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By Maryann Makosiej

Circa 2015, the image of a black and blue (or perhaps gold and white?) dress went viral on the Internet. Talk shows, office spaces, classrooms--everyone was incredulous in talking about it. How could we all have seen such different color pairings of the same image at the same time? Stacey Aston and Anya Hurlbert, two scientists at the Neuroscience Institute in the UK, have a few ideas.

Color Constancy

Color constancy is the theory that your perception of the color of an object remains the same no matter the small changes in how light shines around it. Your brain is able to control for the “incident illumination”--those small, minute changes--by unconsciously discounting them in order to hold the color constant. The dress? It tricked your brain system.

Aston & Hulbert (2017) hypothesized that the background colors in #theDress are ambiguous to the brain. The human visual system is better at ascertaining the validity of certain colors over others. Discriminating colors, the researchers write, is more difficult with blue illumination versus yellow, red, or green. The background is enigmatic enough that observers have to draw on past, unconscious experience to decide how to cancel the incident illumination and overcome the ambiguous visual background. The difference in perception, then, is based on our prior visual experiences.

About the study

The study was conducted among undergraduate volunteers (n=35) at the Neuroscience Institute. The students were asked to complete matching tasks on the computer. They were asked to name the colors of the dress body and lace before and after the matching tasks and completed a morning vs. evening personality questionnaire. They were also asked to complete a task to measure their color constancy thresholds (i.e. to what extent did they see blue vs. green vs. red).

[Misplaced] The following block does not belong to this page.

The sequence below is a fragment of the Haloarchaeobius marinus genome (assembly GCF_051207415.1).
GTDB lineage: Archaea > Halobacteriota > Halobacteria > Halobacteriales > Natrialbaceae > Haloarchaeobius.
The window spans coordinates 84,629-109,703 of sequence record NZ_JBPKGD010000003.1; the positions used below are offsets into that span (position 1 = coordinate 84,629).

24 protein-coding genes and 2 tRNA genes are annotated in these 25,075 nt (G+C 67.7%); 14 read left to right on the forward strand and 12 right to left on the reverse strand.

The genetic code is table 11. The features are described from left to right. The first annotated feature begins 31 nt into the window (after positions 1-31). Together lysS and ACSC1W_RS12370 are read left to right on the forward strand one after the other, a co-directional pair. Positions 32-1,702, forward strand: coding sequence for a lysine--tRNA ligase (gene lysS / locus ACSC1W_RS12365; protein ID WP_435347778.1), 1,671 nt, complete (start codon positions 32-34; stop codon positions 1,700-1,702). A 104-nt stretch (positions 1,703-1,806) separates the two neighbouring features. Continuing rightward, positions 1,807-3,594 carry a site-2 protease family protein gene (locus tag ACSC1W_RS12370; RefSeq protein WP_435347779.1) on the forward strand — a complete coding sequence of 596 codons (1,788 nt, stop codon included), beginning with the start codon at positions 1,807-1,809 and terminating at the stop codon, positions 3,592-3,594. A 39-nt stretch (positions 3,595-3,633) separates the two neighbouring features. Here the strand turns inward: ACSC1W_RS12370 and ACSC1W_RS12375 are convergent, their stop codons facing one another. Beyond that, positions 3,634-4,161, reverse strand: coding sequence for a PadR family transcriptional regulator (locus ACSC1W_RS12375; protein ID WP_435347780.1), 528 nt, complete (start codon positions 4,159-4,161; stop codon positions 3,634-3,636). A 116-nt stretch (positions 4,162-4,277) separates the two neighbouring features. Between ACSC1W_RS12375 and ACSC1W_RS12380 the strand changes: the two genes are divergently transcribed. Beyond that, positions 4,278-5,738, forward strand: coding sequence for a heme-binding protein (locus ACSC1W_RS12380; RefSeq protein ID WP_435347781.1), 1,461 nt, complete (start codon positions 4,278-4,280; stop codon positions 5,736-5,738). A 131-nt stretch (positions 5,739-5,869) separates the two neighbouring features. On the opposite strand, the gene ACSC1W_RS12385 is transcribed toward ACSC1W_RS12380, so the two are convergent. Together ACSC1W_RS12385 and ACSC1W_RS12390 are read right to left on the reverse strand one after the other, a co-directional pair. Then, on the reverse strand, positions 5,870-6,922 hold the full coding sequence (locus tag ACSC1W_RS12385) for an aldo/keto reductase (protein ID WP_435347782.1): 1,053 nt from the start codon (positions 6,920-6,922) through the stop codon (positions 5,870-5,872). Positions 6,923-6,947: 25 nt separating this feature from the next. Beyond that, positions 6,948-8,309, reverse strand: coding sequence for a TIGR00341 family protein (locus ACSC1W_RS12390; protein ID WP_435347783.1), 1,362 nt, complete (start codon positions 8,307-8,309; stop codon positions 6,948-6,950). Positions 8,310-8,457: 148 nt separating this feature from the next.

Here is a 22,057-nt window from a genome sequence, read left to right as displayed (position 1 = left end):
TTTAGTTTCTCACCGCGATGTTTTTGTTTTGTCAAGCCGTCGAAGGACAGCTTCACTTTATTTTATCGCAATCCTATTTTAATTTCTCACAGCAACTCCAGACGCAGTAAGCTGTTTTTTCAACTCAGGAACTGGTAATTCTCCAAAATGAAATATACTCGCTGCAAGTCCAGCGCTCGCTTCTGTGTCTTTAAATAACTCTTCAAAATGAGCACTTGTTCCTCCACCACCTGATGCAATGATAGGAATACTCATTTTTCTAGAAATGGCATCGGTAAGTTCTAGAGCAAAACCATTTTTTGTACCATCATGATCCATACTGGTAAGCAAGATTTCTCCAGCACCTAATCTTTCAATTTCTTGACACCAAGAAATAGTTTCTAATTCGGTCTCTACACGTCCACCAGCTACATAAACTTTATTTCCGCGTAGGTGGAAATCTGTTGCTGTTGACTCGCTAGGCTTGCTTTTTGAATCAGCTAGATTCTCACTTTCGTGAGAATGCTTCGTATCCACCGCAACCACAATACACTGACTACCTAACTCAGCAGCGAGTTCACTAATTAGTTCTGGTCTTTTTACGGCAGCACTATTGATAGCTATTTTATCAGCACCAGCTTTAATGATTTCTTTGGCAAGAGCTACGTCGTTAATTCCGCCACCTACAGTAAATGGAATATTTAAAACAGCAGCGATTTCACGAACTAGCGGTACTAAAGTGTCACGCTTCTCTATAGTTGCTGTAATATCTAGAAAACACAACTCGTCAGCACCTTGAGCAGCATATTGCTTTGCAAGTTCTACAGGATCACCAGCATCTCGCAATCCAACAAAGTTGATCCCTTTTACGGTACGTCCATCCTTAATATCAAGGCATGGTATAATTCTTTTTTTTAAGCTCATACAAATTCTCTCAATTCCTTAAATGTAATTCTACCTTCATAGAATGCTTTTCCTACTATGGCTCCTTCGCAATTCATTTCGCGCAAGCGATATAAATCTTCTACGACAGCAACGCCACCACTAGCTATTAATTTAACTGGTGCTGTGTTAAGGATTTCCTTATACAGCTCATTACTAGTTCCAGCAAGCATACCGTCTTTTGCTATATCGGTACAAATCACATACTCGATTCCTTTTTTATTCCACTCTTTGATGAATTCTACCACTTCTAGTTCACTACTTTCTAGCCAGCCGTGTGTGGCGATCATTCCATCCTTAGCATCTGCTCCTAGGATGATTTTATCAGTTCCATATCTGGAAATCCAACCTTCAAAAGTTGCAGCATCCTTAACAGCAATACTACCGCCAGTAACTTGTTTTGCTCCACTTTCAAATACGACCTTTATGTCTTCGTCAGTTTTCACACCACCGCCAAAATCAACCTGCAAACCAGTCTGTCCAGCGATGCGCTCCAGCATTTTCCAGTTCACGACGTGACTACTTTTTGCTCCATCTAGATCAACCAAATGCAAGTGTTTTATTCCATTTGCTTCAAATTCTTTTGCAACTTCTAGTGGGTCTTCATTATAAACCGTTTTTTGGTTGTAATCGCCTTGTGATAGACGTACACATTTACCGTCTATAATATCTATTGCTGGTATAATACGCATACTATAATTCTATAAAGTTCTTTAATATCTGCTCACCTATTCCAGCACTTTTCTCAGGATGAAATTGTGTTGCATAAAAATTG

The study supported the color constancy hypothesis. How the volunteers perceived the incident illumination--the background noise, essentially--changed the way that they inferred the color of the dress. Their unconscious past experiences quite literally biased their visual perception. If the background color of a dress can impact the literal color that we perceive it to be, what does it say about our own deeper, everyday biases?

Yes, it’s just #TheDress. Funny and strange, the harried photo captured the attention span of America for a brief moment in 2015. However, under all that lace is a lot more to see. Aston & Hulbert remind us of the ways in which unconscious bias can trick our brains into perceiving a different view. Past experiences shape the ways in which we see the dress and the world. As we move forward as scientists and citizens, it is an image worth remembering.

P.S. About the morning vs. evening personality questionnaire

Other factors may also well be at play. The article suggested another hypothesis. Are you a morning person, by chance?

Aston & Hulbert asserted that “morning types” might have more experiences of daylight illumination and thus perceive blues better. “Evening types”, by comparison, may be more tuned to yellows because of artificial lighting. However, their correlation was weak and to common knowledge, no other papers have been able to ascertain statistical significance.


Aston, S., & Hurlbert, A. (2017). What #theDress reveals about the role of illumination priors in color perception and color constancy. Journal of vision, 17(9), 4.

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